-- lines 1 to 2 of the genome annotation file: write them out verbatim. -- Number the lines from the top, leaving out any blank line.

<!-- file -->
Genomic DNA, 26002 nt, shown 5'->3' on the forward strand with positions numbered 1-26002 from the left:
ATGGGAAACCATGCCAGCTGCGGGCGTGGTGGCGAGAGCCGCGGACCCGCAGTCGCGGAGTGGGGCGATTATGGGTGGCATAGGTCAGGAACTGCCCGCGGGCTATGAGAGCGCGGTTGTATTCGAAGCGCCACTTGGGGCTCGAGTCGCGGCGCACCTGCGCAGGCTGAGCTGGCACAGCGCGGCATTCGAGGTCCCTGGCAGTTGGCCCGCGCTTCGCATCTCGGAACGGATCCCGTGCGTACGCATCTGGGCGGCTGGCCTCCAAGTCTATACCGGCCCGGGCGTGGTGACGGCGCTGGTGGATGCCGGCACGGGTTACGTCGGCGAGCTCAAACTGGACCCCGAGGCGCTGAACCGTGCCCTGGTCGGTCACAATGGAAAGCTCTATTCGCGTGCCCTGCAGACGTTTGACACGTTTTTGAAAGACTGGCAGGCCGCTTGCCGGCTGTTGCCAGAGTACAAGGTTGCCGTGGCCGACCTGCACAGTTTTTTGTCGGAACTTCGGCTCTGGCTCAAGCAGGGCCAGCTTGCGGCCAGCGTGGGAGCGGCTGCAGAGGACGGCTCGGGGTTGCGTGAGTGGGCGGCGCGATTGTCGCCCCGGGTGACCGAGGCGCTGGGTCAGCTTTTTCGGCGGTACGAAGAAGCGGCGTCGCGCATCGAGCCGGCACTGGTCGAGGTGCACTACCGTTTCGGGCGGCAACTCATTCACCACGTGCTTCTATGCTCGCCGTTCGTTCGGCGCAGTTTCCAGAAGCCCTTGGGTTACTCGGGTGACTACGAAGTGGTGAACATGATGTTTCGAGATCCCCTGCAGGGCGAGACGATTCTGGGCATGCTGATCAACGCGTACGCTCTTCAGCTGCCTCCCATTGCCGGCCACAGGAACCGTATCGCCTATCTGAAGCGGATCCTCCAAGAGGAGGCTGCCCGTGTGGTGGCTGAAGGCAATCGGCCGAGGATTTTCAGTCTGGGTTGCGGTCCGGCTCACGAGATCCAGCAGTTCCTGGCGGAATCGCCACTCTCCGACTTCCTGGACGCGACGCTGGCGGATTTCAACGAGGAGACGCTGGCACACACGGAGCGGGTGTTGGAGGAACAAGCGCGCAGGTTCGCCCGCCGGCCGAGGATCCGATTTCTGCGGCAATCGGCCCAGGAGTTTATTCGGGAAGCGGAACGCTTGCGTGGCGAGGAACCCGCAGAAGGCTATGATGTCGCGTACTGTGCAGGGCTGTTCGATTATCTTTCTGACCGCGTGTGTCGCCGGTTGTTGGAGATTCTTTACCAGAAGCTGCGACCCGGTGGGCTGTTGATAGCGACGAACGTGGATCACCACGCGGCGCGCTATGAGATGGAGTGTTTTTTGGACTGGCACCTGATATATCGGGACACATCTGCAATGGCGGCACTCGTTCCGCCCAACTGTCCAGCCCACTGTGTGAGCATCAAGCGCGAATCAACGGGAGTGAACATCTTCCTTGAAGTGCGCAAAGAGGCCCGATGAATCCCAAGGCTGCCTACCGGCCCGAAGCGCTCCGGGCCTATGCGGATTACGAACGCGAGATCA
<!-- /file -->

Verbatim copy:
Genomic DNA, 26002 nt, shown 5'->3' on the forward strand with positions numbered 1-26002 from the left:
ATGGGAAACCATGCCAGCTGCGGGCGTGGTGGCGAGAGCCGCGGACCCGCAGTCGCGGAGTGGGGCGATTATGGGTGGCATAGGTCAGGAACTGCCCGCGGGCTATGAGAGCGCGGTTGTATTCGAAGCGCCACTTGGGGCTCGAGTCGCGGCGCACCTGCGCAGGCTGAGCTGGCACAGCGCGGCATTCGAGGTCCCTGGCAGTTGGCCCGCGCTTCGCATCTCGGAACGGATCCCGTGCGTACGCATCTGGGCGGCTGGCCTCCAAGTCTATACCGGCCCGGGCGTGGTGACGGCGCTGGTGGATGCCGGCACGGGTTACGTCGGCGAGCTCAAACTGGACCCCGAGGCGCTGAACCGTGCCCTGGTCGGTCACAATGGAAAGCTCTATTCGCGTGCCCTGCAGACGTTTGACACGTTTTTGAAAGACTGGCAGGCCGCTTGCCGGCTGTTGCCAGAGTACAAGGTTGCCGTGGCCGACCTGCACAGTTTTTTGTCGGAACTTCGGCTCTGGCTCAAGCAGGGCCAGCTTGCGGCCAGCGTGGGAGCGGCTGCAGAGGACGGCTCGGGGTTGCGTGAGTGGGCGGCGCGATTGTCGCCCCGGGTGACCGAGGCGCTGGGTCAGCTTTTTCGGCGGTACGAAGAAGCGGCGTCGCGCATCGAGCCGGCACTGGTCGAGGTGCACTACCGTTTCGGGCGGCAACTCATTCACCACGTGCTTCTATGCTCGCCGTTCGTTCGGCGCAGTTTCCAGAAGCCCTTGGGTTACTCGGGTGACTACGAAGTGGTGAACATGATGTTTCGAGATCCCCTGCAGGGCGAGACGATTCTGGGCATGCTGATCAACGCGTACGCTCTTCAGCTGCCTCCCATTGCCGGCCACAGGAACCGTATCGCCTATCTGAAGCGGATCCTCCAAGAGGAGGCTGCCCGTGTGGTGGCTGAAGGCAATCGGCCGAGGATTTTCAGTCTGGGTTGCGGTCCGGCTCACGAGATCCAGCAGTTCCTGGCGGAATCGCCACTCTCCGACTTCCTGGACGCGACGCTGGCGGATTTCAACGAGGAGACGCTGGCACACACGGAGCGGGTGTTGGAGGAACAAGCGCGCAGGTTCGCCCGCCGGCCGAGGATCCGATTTCTGCGGCAATCGGCCCAGGAGTTTATTCGGGAAGCGGAACGCTTGCGTGGCGAGGAACCCGCAGAAGGCTATGATGTCGCGTACTGTGCAGGGCTGTTCGATTATCTTTCTGACCGCGTGTGTCGCCGGTTGTTGGAGATTCTTTACCAGAAGCTGCGACCCGGTGGGCTGTTGATAGCGACGAACGTGGATCACCACGCGGCGCGCTATGAGATGGAGTGTTTTTTGGACTGGCACCTGATATATCGGGACACATCTGCAATGGCGGCACTCGTTCCGCCCAACTGTCCAGCCCACTGTGTGAGCATCAAGCGCGAATCAACGGGAGTGAACATCTTCCTTGAAGTGCGCAAAGAGGCCCGATGAATCCCAAGGCTGCCTACCGGCCCGAAGCGCTCCGGGCCTATGCGGATTACGAACGCGAGATCA